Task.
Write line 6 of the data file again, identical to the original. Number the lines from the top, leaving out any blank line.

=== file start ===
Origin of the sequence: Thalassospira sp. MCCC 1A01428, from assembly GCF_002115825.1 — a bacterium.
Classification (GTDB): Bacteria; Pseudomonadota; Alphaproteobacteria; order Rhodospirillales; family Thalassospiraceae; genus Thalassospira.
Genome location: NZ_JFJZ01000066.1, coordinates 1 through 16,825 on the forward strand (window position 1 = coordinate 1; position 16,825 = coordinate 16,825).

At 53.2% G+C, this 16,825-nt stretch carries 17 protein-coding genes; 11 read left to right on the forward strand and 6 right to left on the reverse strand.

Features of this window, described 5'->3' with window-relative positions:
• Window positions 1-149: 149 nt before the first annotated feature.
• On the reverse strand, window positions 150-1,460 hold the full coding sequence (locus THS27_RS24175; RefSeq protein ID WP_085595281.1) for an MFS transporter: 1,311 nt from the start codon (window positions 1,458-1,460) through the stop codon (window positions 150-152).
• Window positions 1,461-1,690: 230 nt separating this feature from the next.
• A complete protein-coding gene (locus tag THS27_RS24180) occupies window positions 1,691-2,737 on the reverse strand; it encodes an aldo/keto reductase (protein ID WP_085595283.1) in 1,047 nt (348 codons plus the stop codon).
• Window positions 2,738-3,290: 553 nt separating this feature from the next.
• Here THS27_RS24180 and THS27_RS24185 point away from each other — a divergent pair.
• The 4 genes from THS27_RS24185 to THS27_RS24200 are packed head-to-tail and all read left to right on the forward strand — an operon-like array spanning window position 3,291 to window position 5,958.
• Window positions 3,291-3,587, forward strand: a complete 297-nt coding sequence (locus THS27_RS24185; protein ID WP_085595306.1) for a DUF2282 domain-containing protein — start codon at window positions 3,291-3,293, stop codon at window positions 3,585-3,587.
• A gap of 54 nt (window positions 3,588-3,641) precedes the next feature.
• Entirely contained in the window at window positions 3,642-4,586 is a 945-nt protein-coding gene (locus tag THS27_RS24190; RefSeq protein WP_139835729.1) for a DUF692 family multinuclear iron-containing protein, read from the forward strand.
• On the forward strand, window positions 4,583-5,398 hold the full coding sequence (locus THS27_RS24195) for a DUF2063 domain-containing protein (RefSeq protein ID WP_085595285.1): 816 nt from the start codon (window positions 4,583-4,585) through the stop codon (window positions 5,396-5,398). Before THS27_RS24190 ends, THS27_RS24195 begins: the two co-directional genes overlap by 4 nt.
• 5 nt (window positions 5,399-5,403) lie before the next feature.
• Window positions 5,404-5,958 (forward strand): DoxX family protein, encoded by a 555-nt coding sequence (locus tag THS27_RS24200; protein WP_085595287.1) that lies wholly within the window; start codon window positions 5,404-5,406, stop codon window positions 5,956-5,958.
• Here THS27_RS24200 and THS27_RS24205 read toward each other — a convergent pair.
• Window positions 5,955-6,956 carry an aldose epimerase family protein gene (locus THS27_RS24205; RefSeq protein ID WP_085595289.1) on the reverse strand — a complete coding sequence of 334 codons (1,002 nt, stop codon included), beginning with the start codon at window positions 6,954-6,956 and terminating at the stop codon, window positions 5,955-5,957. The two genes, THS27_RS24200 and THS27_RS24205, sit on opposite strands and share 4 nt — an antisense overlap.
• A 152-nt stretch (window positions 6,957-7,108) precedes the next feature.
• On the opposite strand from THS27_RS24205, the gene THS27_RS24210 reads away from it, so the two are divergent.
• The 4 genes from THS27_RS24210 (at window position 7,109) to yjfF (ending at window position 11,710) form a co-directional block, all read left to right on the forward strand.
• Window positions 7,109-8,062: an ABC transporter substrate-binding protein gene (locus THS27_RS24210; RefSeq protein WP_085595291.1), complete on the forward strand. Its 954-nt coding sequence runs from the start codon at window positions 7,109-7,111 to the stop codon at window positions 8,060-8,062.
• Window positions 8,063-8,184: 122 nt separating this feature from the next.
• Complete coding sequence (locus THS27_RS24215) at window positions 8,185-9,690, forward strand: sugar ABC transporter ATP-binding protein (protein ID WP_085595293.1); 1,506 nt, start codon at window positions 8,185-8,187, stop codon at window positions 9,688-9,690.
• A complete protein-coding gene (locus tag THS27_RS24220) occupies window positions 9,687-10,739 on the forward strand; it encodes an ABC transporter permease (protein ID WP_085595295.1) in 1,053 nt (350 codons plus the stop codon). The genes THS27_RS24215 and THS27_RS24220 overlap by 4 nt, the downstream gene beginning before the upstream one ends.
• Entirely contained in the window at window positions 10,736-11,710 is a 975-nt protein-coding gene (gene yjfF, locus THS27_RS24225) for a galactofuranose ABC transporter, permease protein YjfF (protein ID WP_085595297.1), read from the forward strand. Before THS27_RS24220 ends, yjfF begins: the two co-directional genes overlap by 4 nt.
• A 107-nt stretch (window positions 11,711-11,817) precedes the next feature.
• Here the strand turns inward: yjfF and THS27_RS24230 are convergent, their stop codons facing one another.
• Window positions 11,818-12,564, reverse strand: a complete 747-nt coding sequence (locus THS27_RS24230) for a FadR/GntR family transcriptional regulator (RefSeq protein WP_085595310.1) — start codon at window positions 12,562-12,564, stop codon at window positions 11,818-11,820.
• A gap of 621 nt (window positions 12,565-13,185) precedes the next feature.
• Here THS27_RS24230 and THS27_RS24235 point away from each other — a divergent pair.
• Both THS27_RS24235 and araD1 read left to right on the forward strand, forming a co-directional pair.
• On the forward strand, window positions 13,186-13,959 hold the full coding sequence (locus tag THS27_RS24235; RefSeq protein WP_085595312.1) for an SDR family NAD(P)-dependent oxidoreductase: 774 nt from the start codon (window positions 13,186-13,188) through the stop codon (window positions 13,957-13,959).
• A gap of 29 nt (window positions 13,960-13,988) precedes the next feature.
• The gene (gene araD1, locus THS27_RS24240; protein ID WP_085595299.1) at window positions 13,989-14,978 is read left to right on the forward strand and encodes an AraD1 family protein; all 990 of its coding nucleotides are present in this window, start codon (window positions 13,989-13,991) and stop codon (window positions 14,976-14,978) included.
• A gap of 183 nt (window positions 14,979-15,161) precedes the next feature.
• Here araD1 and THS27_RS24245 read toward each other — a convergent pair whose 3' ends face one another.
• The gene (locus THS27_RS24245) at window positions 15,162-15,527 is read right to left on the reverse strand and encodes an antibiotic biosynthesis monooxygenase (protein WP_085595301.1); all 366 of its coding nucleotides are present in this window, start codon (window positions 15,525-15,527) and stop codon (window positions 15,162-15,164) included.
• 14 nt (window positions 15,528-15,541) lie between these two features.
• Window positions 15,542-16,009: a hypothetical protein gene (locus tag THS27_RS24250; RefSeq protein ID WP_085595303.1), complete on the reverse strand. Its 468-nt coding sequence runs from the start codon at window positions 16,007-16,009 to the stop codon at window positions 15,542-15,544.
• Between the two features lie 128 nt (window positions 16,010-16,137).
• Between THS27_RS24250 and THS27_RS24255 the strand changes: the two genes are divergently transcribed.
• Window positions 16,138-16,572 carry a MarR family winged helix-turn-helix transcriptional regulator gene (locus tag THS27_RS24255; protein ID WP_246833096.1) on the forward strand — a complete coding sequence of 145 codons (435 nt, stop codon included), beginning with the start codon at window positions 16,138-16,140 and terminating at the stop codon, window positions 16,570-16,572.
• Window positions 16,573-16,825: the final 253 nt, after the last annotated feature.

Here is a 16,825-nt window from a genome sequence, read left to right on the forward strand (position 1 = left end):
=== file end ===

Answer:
• Window positions 1-149: 149 nt before the first annotated feature.